Now available as a terrific-looking Blu-ray, Dolphin Tale is a family movie that parents are likely to enjoy at least as much as their children. The movie is inspired by the true story of a dolphin which lost its tail due to infection and was forced to learn to swim without it. Tangled in a fishing net, the dolphin is found at the story’s outset, beached and dying. Aided by a team from Florida’s Clearwater Marine Aquarium, the dolphin – which they name Winter – is nursed back to health. Unfortunately, the missing tail results in the dolphin learning an unconventional swimming style, which will eventually lead to irreparable spinal injury.
Sawyer, the young boy who first discovered the ailing dolphin, comes up with the idea to have a prosthetic tail made in order to restore normal motion for Winter. And this is the thrust of the story, as the rehab process hits many snags along the way. There are some predictable elements, but the story is unique enough to keep the movie consistently interesting and emotionally involving.
Director Charles Martin Smith managed to walk a very fine line with Dolphin Tale, keeping it kid-friendly without ever becoming too cutesy or cloying for adults. He gets terrific performances out of his cast – most notably the actual Winter, who remarkably plays herself throughout the movie. Aside from a digital Winter shown near the beginning – necessary to depict her before she lost her tail – all of Winter’s scenes are the real deal.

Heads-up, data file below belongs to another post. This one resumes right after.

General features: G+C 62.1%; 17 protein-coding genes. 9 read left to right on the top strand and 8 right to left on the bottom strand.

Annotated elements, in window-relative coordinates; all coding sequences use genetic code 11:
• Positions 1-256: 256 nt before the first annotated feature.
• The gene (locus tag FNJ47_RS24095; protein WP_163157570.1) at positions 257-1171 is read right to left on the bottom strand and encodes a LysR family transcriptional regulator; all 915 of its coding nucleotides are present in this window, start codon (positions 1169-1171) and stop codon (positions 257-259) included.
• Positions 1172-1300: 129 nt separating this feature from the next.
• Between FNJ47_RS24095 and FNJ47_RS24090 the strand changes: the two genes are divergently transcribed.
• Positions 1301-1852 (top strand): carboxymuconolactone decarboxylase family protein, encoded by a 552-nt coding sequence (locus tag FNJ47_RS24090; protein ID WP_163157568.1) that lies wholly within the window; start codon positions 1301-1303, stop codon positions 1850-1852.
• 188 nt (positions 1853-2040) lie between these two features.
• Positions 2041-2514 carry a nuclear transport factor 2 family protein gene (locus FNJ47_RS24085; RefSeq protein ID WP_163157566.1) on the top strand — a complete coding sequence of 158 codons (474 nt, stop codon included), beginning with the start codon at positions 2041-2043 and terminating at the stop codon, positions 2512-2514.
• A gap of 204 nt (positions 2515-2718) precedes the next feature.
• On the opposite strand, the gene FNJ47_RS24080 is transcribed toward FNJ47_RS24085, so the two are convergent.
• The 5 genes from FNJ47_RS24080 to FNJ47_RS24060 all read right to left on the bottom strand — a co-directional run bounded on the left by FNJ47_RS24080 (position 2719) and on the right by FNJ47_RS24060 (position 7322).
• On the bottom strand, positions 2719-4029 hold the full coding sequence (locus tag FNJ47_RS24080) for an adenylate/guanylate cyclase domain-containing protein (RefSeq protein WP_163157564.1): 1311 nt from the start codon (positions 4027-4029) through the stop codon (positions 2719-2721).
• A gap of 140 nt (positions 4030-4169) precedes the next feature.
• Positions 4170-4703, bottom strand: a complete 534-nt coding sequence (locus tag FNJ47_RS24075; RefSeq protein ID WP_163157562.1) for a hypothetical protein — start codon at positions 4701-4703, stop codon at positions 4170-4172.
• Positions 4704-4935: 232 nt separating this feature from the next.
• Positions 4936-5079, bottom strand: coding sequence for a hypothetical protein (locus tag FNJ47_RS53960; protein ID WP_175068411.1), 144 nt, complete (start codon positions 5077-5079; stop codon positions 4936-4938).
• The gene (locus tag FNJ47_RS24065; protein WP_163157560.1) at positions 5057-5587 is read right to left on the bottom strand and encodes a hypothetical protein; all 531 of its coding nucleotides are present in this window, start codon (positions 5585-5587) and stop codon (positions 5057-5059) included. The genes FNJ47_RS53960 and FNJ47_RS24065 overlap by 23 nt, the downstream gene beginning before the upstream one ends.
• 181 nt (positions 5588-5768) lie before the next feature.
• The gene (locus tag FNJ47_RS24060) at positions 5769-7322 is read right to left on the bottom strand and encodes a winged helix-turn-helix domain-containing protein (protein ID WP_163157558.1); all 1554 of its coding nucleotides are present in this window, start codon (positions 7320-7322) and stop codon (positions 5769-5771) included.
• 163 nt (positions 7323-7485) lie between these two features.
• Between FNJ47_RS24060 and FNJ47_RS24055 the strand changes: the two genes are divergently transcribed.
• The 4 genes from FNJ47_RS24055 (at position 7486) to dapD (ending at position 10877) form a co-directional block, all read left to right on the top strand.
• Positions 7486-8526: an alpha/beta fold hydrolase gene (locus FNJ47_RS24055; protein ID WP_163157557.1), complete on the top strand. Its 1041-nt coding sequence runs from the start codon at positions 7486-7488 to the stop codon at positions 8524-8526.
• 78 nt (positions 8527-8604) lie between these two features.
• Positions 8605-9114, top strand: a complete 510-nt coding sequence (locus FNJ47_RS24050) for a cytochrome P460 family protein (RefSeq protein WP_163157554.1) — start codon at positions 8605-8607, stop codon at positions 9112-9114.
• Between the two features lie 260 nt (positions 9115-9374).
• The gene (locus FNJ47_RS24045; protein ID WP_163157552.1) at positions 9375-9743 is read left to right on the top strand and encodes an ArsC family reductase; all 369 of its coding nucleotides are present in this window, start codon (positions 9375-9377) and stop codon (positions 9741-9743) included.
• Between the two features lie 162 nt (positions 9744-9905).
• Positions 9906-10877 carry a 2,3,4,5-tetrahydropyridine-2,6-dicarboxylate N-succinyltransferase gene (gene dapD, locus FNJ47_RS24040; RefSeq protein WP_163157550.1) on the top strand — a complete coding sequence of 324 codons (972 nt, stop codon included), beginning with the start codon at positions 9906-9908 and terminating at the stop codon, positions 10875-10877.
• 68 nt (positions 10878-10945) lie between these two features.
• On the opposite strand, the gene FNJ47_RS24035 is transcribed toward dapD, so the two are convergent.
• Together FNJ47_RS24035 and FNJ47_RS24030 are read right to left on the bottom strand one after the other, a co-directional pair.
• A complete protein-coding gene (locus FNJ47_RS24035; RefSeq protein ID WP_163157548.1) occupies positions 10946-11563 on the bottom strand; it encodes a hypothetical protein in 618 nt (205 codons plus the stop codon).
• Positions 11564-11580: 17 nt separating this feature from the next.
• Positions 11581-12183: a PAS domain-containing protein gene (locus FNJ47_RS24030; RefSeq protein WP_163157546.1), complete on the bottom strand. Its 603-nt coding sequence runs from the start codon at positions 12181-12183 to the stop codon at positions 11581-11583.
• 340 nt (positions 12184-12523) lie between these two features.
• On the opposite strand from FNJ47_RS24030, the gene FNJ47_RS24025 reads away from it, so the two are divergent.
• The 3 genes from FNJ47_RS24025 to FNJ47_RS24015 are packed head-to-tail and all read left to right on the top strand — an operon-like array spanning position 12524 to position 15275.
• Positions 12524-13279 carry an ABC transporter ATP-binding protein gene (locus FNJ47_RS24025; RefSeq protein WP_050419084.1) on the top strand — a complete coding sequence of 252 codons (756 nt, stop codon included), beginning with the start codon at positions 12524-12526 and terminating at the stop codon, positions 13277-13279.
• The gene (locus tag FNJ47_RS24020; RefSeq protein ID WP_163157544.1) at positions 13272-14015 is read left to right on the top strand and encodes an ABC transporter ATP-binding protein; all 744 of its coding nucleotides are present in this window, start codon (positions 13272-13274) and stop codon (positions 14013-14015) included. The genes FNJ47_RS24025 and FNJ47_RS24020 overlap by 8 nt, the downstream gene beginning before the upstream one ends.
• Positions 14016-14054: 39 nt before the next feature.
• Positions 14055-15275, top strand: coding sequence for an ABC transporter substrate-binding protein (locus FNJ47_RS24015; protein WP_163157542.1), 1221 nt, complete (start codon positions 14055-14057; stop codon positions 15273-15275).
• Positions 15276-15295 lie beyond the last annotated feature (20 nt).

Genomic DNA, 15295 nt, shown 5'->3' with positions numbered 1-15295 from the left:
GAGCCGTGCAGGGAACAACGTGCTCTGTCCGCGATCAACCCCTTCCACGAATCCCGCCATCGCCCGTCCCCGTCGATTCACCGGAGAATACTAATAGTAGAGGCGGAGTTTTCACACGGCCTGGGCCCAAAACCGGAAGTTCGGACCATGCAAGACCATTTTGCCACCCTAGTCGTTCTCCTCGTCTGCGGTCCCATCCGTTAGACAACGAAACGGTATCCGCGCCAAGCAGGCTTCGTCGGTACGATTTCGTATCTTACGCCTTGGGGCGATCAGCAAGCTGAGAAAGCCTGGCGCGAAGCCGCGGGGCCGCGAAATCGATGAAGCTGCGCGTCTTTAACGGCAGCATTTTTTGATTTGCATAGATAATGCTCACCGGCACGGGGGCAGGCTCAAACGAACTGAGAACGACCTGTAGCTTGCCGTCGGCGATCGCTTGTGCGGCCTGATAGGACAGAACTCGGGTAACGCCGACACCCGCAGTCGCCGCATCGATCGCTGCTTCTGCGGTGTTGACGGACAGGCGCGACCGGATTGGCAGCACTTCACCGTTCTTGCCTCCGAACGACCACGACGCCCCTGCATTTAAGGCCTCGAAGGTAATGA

Also excellent is Nathan Gamble as young Sawyer, an introvert who develops a passion for caring for aquatic creatures. Gamble strikes the perfect notes throughout, displaying sensitivity well beyond his years.
Sawyer’s mom is played by Ashley Judd, who does a nice job of transitioning from opposition to support for her son’s newfound interest. The head of the Clearwater Marine Aquarium, Dr. Clay Haskett, is played with charm and warmth by Harry Connick Jr. Bringing his customary authority to the role of prosthetics maker Dr. Cameron McCarthy is Morgan Freeman. Freeman perfectly conveys the initial skepticism of Dr. McCarthy, who has previously crafted prosthetics exclusively for humans. Eventually that skepticism transforms into steely determination as Winter begins rejecting the early designs.
The real Clearwater Marine Aquarium serves as the setting for Dolphin Tale. Its financial struggles are invented for the movie, and the resulting rally to raise funds to save the facility drifts towards formula. But I think that for the most part the fictional elements of the movie are appropriate, making Winter’s story far more accessible for young viewers. I can’t recommend this film highly enough – and not just for families. There is no shame or embarrassment in adult viewers getting a little choked up as they become emotionally invested in Winter’s truly awe-inspiring tale.